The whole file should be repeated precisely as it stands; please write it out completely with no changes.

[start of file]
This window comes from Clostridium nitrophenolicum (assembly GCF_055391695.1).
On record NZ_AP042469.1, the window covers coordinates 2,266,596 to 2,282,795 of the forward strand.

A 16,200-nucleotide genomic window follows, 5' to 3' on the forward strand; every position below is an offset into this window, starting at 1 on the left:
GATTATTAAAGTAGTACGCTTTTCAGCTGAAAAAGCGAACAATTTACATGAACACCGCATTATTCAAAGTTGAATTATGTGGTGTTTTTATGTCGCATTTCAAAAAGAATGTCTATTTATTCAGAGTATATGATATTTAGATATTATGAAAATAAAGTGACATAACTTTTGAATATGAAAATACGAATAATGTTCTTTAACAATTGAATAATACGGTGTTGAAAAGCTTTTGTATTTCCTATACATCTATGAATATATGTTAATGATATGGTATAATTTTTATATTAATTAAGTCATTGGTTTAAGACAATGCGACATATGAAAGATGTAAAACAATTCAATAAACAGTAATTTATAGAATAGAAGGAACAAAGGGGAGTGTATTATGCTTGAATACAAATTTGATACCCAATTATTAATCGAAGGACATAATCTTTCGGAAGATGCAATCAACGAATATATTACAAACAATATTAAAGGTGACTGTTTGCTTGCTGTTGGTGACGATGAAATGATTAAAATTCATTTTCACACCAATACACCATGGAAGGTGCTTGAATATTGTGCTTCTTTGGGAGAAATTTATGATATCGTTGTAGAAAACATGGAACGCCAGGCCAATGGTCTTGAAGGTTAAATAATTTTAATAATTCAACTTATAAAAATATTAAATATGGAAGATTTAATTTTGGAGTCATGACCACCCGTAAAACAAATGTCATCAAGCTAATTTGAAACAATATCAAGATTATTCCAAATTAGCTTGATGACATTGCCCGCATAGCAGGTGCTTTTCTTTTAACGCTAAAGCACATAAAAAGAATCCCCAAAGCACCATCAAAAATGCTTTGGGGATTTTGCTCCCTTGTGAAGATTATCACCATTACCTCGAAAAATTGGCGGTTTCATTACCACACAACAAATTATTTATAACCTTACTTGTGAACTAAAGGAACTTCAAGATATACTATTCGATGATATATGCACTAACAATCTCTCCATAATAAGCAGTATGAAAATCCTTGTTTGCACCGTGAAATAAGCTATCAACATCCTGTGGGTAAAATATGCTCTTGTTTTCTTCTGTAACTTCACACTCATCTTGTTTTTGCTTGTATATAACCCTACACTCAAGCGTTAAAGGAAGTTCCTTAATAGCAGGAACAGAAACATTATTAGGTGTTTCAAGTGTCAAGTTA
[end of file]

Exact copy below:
This window comes from Clostridium nitrophenolicum (assembly GCF_055391695.1).
On record NZ_AP042469.1, the window covers coordinates 2,266,596 to 2,282,795 of the forward strand.

A 16,200-nucleotide genomic window follows, 5' to 3' on the forward strand; every position below is an offset into this window, starting at 1 on the left:
GATTATTAAAGTAGTACGCTTTTCAGCTGAAAAAGCGAACAATTTACATGAACACCGCATTATTCAAAGTTGAATTATGTGGTGTTTTTATGTCGCATTTCAAAAAGAATGTCTATTTATTCAGAGTATATGATATTTAGATATTATGAAAATAAAGTGACATAACTTTTGAATATGAAAATACGAATAATGTTCTTTAACAATTGAATAATACGGTGTTGAAAAGCTTTTGTATTTCCTATACATCTATGAATATATGTTAATGATATGGTATAATTTTTATATTAATTAAGTCATTGGTTTAAGACAATGCGACATATGAAAGATGTAAAACAATTCAATAAACAGTAATTTATAGAATAGAAGGAACAAAGGGGAGTGTATTATGCTTGAATACAAATTTGATACCCAATTATTAATCGAAGGACATAATCTTTCGGAAGATGCAATCAACGAATATATTACAAACAATATTAAAGGTGACTGTTTGCTTGCTGTTGGTGACGATGAAATGATTAAAATTCATTTTCACACCAATACACCATGGAAGGTGCTTGAATATTGTGCTTCTTTGGGAGAAATTTATGATATCGTTGTAGAAAACATGGAACGCCAGGCCAATGGTCTTGAAGGTTAAATAATTTTAATAATTCAACTTATAAAAATATTAAATATGGAAGATTTAATTTTGGAGTCATGACCACCCGTAAAACAAATGTCATCAAGCTAATTTGAAACAATATCAAGATTATTCCAAATTAGCTTGATGACATTGCCCGCATAGCAGGTGCTTTTCTTTTAACGCTAAAGCACATAAAAAGAATCCCCAAAGCACCATCAAAAATGCTTTGGGGATTTTGCTCCCTTGTGAAGATTATCACCATTACCTCGAAAAATTGGCGGTTTCATTACCACACAACAAATTATTTATAACCTTACTTGTGAACTAAAGGAACTTCAAGATATACTATTCGATGATATATGCACTAACAATCTCTCCATAATAAGCAGTATGAAAATCCTTGTTTGCACCGTGAAATAAGCTATCAACATCCTGTGGGTAAAATATGCTCTTGTTTTCTTCTGTAACTTCACACTCATCTTGTTTTTGCTTGTATATAACCCTACACTCAAGCGTTAAAGGAAGTTCCTTAATAGCAGGAACAGAAACATTATTAGGTGTTTCAAGTGTCAAGTTA